Q-C employees, social services feel impact of sequester


Share
Originally Posted Online: March 20, 2013, 10:20 pm
Last Updated: March 21, 2013, 12:34 am
Comment on this story | Print this story | Email this story
By Kevin Smith ksmith@qconline.com

With furloughs for Rock Island Arsenal employees about a month away,speakers at a Quad-City Federation of Labor forum in Rock Island Wednesday said sequestration may stall the local economy.

About 30 temporary and contracted employees were cut from the arsenal last week, according to Steve Beck of the American Federation of Government Employees Local 15.

Nearly all arsenal employees will be required to take one furlough day per week starting April 22 through the end of September, said Mr. Beck, who also is an arsenal employee.

Under sequestration, which began March 1, approximately $1.2 billion in across-the-board cuts will be made to government agencies during the next 10 years. Those cuts include$200 million of the arsenal's budget, Mr. Beck said; $40 million of that would have otherwise been spent on employees.

The impact on arsenal employees is "huge," he said; their incomes will be trimmed by about 20 percent. But Mr. Beck said it's difficult to estimate how it will affect the rest of the area.

"It's going to broadly impact the economy and those in need of government services," he said.

Sandy Walters, executive director of Humility of Mary Housing, said the sequester will affect social services that largely benefit seniors and veterans. With 29 percent of her budget financed by federal grants, she said sequestration may force her to cut staff.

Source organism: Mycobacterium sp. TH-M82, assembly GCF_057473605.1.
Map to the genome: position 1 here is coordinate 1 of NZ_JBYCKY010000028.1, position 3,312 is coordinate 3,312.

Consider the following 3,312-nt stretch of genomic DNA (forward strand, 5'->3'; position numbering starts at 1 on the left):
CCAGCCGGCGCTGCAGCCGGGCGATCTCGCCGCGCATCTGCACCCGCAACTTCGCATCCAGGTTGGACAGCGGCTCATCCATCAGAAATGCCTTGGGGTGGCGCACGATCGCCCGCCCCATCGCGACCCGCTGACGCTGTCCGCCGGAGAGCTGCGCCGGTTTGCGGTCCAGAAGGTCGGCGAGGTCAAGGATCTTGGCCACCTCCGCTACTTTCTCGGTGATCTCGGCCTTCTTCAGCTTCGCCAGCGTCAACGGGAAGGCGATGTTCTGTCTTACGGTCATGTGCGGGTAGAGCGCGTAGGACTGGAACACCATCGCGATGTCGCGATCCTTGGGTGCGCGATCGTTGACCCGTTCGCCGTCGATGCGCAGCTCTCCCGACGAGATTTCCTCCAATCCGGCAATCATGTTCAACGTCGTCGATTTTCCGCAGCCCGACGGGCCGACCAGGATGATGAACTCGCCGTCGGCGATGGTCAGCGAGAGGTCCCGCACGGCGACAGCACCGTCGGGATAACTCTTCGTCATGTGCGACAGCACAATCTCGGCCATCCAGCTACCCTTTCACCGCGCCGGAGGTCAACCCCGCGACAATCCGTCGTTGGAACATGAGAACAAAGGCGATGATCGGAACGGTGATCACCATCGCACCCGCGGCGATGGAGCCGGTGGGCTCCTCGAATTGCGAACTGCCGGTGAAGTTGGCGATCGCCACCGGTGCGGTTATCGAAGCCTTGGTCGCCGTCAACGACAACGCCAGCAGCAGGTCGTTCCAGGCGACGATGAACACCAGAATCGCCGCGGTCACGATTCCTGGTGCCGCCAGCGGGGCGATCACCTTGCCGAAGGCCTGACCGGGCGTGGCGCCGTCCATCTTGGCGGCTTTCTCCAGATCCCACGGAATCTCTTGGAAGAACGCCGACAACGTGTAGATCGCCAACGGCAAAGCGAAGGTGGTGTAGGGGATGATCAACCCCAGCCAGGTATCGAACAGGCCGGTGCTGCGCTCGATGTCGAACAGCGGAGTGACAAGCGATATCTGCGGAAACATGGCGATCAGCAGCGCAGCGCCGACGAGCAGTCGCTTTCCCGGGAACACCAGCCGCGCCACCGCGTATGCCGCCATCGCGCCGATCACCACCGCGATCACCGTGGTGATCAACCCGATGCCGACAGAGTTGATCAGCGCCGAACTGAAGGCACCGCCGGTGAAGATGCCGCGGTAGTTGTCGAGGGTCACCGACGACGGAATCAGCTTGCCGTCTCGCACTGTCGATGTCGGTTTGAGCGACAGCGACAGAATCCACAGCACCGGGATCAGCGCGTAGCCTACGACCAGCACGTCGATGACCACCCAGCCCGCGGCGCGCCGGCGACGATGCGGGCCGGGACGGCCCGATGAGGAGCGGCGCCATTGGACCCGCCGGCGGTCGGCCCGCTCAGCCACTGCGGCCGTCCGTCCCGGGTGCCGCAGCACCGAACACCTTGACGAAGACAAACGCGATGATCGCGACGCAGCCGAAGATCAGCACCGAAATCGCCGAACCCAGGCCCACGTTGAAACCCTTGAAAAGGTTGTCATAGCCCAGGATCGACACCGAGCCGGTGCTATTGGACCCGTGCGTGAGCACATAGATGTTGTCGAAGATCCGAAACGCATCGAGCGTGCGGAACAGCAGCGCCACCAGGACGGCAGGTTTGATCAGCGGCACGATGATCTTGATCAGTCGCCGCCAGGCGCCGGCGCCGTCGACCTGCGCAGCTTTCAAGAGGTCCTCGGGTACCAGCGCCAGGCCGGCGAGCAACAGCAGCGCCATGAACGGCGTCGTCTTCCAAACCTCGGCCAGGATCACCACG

Tracy Leone, an organizer for the Iowa Federation of Labor, said she expects sequestration will have a large impact on the local economy. The salary cuts will mean less money circulating through the Quad-Cities, he said.

"Altogether it's going to send our economy into a tailspin," she added.

Mr. Beck said sequestration may not return the economy to recession levels, and employees outside of government may not feel the effects right away. But those effects are inevitable, he said, unless people contact their legislators.

The sequester's negative effects still can be avoided, he said, if enough people convince lawmakers that the "ideological debate" over the the size of the government is less important than maintaining jobs and government services.

"No one knows how it's going to play out," he said. "We've never been here before."

















 



Local events heading








  Today is Sunday, July 27, the 208th day of 2014. There are 157 days left in the year.

1864 -- 150 years ago: The Rock Island Paper Mill is now operating. It is an establishment which our people ought to encourage by saving all rags for the mill, where you can get cash and the highest prices for them.
1889 -- 125 years ago: E. W. Robinson purchased from J.T. Miller the livery stable on the triangle south of Market Square.
1914 -- 100 years ago: Henry Kramer was elected president of the Tri-City Typothetae Franklin Club, which took the place of the Tri-City Ben Franklin Club.
1939 -- 75 years ago: Mrs. Floyd Furh, Illinois City, was first-place winner in the second annual Gov. Horner Farm floral contest.
1964 -- 50 years ago: Nearly 4,000 people are expected to attend weekend sessions of the Jehovah's Witnesses Assembly being held at the Masonic Temple.
1989 -- 25 years ago: The B-29 Super-Fortress bomber is impressive looking, and it did the job during World War II. Its claim to fame is dropping the atomic bombs in Japan to end the war. Only one B-29 is operational in the world today. It is on display at the Quad City Airport in Moline until Friday.






(More History)